The Crash of American Airlines Flight 1420

The Crash of American Airlines Flight 1420

In 1999, a flight belonging to American airlines departed from Dallas-Forth Worth situated in Texas, two hours after the scheduled departing. On landing in Little Rock, the airline overran runway 4R. It then burst into flames after a fuel tank fire. The plane had a total of 152 people on board, and 11 of them lost their lives. During this time, the plane is said to have been under provisions of the Federal regulation and under the IFR governance.

According to NTSB and FAA’s report, the situation began going down before the plane pushed back. Usually, customers depend on airlines for timely departures, and in situations where flight delays, the whole process becomes hectic. The effect is usually the management exerting a lot of pressure on employees to get everything in order. In an interview conducted, passengers stated that it was not boarded since the flight had delayed. However, after some time, they decided to board the flight where they had to be so quick during the boarding process. During this time, the dispatch team had informed the crew that they had very little time left to take off (Daily Motion, 2003).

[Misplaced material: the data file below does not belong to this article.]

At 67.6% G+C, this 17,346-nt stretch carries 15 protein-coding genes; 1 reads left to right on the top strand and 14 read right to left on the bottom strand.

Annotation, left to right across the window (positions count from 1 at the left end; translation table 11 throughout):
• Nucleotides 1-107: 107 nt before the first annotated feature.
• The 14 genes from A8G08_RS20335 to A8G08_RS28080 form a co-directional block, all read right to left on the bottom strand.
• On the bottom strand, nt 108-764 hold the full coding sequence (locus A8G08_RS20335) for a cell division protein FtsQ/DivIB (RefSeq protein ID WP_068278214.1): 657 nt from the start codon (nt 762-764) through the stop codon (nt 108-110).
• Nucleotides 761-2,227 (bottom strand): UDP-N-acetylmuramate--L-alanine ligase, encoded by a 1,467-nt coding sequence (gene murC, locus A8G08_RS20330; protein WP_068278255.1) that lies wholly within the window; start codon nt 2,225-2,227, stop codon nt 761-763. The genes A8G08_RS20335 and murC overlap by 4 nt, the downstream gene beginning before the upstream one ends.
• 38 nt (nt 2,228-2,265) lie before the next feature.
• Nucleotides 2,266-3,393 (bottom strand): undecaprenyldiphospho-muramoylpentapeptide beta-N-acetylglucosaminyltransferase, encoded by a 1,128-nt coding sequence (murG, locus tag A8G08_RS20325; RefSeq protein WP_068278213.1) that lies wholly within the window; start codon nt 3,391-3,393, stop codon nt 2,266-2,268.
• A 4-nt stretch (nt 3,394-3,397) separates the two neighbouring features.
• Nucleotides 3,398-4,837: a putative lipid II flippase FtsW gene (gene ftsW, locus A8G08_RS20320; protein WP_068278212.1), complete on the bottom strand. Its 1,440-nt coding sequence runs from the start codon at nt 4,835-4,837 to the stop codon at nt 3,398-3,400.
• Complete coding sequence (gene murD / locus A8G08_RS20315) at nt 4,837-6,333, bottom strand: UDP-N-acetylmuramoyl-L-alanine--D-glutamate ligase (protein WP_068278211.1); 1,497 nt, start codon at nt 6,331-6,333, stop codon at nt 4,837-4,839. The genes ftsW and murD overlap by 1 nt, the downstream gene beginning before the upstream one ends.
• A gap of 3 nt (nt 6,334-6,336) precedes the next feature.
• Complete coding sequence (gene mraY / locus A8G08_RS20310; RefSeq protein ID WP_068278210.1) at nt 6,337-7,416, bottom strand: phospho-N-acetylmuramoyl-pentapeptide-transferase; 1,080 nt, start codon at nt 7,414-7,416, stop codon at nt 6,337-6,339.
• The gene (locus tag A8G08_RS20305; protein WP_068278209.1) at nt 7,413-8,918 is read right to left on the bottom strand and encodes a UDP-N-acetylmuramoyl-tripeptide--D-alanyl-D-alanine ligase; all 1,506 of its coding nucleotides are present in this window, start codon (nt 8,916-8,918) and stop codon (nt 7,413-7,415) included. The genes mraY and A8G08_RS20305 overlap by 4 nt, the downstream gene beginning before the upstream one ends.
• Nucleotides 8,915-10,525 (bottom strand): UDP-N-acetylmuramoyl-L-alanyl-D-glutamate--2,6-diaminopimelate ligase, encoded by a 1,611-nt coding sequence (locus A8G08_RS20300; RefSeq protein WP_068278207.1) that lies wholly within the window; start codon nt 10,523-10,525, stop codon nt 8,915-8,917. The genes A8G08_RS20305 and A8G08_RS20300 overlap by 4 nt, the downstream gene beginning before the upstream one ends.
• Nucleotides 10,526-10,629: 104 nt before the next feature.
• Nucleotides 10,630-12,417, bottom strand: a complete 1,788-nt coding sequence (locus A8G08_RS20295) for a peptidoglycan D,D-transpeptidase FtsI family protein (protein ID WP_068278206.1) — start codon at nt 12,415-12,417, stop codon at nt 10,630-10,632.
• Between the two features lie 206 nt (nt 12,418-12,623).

The National Transportation Board also reported that the accident’s main cause was the crew’s failure to discontinue the approach even after several thunderstorms had moved into the airport area. The crew had besides failed in ensuring the spoilers had extended after landing. Some of the additional aspects that contributed to the accident include impairment in the performance resulting from the crew members’ fatigue and stress derived from the pressure instilled on them to land within the speculated time. Besides, there was pressure to land even after the company’s maximum crosswind had been exceeded (LANDING. 199). Lastly, the use of reverse thrust is estimated to have been greater than 1.3 of the engine pressure ratios after the plane landed.


Several decisions needed to be made depending on the problem’s source to reduce the risk. First, the cockpit crew could have made to change the outcomes of the flight, which were, as a result, of the snowball effect.

The first step that could help in risk reduction is the company reducing the pressure it had instilled on its crew members and offering its employees support to get the flight when the weather condition was favorable. This could be of help because the employees’ pressure played a major role in the plane crash occurring even though they thought they were trying to get the plane to depart and arrive on time. The effects of instilling pressure on the crew can be seen from the fact that when the pilot got the first wind shear, they should have diverted to their alternate, but they continued. Also, in the instance where they were expected to make a diversion, the crew instead re-routed changing runways. On the other hand, once the crosswind limits were brought into question, the crew was supposed to have looked at the manual given to get clarification (LANDING, 1999).